Wiregrass country, named for its native tall grass (Aristida stricta), is a historic area of the South shared by south central Georgia, southeastern Alabama, and the panhandle of Florida. Wiregrass Georgia, folk-cultural traditions include a range of phenomena: folk art (quilting to yard decorations); festivals (peanut festivals to rattlesnake roundups); foodways (chicken pilaf to mullet); music and dance (shape-note singing to play-party songs); play and recreational activities (fireball to fishing); occupational lore (turpentining to shade tobacco); vernacular architecture (shotgun houses to tobacco barns); and religious observations (Baptist Union meetings to funerary customs).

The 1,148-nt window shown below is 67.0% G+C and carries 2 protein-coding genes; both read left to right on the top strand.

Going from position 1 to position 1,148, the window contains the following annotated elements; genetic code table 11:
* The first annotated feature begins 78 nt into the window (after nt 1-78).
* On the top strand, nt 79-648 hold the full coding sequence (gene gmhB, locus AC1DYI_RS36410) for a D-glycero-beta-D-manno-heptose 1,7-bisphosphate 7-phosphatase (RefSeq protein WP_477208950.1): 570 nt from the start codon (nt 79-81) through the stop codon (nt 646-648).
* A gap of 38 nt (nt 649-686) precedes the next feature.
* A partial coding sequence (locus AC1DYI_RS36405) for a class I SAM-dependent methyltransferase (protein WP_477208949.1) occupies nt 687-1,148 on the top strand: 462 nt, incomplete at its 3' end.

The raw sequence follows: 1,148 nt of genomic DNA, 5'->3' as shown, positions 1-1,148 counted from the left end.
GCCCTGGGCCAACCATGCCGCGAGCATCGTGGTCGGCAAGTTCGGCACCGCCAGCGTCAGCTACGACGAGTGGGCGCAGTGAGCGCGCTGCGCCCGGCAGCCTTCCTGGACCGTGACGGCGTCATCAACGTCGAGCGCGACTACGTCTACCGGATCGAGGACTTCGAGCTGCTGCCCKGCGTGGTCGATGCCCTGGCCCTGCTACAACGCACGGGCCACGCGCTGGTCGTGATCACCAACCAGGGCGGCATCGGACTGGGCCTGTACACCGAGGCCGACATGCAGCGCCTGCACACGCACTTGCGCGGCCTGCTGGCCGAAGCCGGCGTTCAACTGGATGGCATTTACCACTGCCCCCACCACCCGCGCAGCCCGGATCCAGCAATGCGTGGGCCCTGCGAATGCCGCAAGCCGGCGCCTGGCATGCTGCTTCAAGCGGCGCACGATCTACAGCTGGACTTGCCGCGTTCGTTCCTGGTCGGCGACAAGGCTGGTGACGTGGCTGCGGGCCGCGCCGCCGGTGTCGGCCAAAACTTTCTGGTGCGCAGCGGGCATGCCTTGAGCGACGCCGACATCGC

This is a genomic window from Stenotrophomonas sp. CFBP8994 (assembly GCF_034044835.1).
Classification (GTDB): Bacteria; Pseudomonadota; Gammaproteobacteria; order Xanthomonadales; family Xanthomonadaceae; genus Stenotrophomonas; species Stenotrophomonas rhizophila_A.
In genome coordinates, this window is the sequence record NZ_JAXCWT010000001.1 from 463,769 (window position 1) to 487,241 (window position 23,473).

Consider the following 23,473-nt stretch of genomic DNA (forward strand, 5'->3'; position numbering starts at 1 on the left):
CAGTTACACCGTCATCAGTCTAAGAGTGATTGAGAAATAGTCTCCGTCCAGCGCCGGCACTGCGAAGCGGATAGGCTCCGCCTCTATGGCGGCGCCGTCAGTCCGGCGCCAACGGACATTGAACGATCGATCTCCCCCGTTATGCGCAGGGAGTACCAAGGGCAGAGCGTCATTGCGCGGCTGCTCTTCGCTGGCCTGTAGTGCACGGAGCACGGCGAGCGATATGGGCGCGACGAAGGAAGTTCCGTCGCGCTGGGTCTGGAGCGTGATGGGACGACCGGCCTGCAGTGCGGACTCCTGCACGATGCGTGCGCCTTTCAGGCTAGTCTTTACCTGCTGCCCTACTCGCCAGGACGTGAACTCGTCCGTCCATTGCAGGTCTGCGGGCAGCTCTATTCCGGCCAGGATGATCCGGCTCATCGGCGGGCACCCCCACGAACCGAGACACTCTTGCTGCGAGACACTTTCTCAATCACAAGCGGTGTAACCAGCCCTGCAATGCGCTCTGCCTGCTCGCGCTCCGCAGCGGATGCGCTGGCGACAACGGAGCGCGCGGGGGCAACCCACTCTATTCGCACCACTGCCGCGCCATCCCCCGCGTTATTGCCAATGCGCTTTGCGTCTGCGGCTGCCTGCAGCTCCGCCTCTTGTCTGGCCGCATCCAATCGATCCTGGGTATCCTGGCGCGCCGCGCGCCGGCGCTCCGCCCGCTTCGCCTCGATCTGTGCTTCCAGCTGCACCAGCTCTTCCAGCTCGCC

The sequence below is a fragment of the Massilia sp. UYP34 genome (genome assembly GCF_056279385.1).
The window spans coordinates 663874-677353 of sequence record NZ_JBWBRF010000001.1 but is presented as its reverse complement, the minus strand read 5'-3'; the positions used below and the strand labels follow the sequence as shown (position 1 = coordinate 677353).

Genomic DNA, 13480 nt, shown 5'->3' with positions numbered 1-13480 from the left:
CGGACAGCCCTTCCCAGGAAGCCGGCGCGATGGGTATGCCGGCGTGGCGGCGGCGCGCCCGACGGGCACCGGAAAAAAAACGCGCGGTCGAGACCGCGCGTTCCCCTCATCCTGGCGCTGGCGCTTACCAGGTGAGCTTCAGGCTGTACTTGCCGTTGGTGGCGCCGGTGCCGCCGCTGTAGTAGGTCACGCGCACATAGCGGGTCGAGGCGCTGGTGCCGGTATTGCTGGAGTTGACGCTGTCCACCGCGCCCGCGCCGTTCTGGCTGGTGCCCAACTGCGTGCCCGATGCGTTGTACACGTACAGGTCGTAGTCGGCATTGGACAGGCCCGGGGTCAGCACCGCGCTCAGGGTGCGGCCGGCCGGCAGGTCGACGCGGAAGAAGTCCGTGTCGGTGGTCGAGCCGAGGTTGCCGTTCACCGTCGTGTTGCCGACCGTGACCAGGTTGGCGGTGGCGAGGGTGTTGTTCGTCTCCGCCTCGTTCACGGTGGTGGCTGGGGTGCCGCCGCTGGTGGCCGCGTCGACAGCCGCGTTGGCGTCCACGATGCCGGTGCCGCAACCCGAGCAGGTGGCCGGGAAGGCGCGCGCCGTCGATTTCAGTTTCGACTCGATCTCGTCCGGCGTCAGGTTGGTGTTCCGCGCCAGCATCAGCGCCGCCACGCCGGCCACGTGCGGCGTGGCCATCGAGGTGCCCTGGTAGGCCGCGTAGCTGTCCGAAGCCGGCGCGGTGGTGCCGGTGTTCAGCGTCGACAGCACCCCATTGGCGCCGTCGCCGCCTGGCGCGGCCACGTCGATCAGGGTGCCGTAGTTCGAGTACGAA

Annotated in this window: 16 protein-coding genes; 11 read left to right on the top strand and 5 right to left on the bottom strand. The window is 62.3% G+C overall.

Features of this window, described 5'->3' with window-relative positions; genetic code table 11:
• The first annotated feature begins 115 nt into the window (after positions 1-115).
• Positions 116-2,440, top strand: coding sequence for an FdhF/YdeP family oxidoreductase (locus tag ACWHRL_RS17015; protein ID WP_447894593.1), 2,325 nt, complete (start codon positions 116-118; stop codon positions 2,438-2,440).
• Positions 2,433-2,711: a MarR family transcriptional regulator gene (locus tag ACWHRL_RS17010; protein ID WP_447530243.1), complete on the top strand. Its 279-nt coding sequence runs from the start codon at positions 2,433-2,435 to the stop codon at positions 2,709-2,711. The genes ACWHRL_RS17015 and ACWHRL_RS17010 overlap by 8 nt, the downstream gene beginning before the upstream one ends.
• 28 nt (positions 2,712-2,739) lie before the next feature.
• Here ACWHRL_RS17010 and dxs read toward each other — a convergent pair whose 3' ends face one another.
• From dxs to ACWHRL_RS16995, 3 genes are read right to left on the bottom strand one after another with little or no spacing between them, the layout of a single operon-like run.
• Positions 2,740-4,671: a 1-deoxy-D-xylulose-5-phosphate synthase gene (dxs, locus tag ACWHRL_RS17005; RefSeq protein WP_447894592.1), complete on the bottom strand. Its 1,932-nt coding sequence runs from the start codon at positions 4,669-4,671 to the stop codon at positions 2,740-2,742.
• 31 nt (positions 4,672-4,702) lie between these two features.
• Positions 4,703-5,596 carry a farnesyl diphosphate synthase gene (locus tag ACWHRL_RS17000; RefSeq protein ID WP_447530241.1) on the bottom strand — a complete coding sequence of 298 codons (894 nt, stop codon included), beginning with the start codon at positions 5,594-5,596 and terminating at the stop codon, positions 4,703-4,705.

Wiregrass folklore owes much to its ecosystem. Associated with the longleaf pine forest, wiregrass grows within a fire ecosystem. This wiregrass ecosystem, moreover, produces a high incidence of low intensity fires as one of its fundamental natural processes. Residents came to regard these fires as a tool to control their environment, and the wiregrass itself helped foster a particular lifestyle. It occurs, for instance, as a prominent motif in the region's oral tradition. Storytellers often incorporate it as part of the setting for their narratives of personal experience. In its unburnt state, wiregrass became an integral part of the terrain and served as cover for wildlife, a place where quail might nest or predators like rattlesnakes might lurk....read more. (Excerpt from the New Georgia Encyclopedia)
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